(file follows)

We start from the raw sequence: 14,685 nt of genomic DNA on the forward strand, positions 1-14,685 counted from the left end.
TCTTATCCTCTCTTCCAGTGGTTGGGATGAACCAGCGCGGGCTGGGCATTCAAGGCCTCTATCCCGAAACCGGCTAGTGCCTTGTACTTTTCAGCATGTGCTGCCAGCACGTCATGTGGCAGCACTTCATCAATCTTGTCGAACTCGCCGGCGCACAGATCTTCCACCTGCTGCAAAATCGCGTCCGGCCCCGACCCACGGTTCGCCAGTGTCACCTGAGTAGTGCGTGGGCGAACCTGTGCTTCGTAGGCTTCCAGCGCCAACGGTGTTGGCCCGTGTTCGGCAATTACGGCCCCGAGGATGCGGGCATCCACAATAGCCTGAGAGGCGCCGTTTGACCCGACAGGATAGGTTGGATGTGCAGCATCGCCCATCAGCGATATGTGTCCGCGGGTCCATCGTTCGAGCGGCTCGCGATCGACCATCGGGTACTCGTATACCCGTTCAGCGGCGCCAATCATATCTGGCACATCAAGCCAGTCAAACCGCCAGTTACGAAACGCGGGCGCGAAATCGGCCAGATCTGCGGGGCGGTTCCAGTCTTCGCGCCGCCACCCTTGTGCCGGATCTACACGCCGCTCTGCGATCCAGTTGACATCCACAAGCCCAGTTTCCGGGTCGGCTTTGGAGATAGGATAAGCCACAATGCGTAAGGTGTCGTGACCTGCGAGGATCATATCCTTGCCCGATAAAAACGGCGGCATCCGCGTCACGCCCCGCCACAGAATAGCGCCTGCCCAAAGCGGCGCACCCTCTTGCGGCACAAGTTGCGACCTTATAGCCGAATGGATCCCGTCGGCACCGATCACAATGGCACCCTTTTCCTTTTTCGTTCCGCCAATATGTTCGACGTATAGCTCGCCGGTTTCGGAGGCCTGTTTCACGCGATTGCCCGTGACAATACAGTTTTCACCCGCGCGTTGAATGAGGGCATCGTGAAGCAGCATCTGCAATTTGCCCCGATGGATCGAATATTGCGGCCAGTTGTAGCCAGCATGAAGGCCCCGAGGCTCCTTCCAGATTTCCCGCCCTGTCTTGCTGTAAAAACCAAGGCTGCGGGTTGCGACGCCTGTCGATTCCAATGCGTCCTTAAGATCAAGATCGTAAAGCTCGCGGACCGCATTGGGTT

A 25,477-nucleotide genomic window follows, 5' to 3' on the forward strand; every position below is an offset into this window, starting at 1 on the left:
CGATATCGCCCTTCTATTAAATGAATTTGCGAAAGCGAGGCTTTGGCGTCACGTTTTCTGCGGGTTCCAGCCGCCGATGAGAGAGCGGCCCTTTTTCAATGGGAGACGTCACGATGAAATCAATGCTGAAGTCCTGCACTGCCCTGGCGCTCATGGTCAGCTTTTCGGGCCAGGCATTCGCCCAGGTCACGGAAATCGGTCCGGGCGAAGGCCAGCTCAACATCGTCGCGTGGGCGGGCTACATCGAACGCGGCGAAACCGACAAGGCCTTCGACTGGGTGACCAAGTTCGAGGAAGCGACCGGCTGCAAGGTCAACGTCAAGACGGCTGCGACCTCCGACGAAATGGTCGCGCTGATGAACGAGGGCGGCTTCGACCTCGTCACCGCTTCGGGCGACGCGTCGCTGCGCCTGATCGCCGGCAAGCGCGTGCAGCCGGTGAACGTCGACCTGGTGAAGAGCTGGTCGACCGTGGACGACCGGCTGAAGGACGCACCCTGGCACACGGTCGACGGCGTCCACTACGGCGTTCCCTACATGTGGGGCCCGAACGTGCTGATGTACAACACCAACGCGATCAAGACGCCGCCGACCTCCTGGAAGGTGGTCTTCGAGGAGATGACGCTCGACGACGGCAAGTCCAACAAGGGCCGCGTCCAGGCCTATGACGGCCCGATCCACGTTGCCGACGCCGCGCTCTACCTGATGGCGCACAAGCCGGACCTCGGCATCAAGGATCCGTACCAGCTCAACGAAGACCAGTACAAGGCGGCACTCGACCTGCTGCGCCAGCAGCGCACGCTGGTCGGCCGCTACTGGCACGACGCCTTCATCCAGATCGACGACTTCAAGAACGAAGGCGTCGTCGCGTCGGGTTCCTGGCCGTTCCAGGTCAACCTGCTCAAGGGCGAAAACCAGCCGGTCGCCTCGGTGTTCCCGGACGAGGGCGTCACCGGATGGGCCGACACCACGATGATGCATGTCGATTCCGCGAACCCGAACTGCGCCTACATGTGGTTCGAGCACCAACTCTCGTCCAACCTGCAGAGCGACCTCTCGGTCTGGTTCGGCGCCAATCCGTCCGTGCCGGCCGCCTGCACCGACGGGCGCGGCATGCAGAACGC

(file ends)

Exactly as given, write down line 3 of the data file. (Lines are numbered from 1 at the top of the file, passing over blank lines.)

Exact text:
A 25,477-nucleotide genomic window follows, 5' to 3' on the forward strand; every position below is an offset into this window, starting at 1 on the left: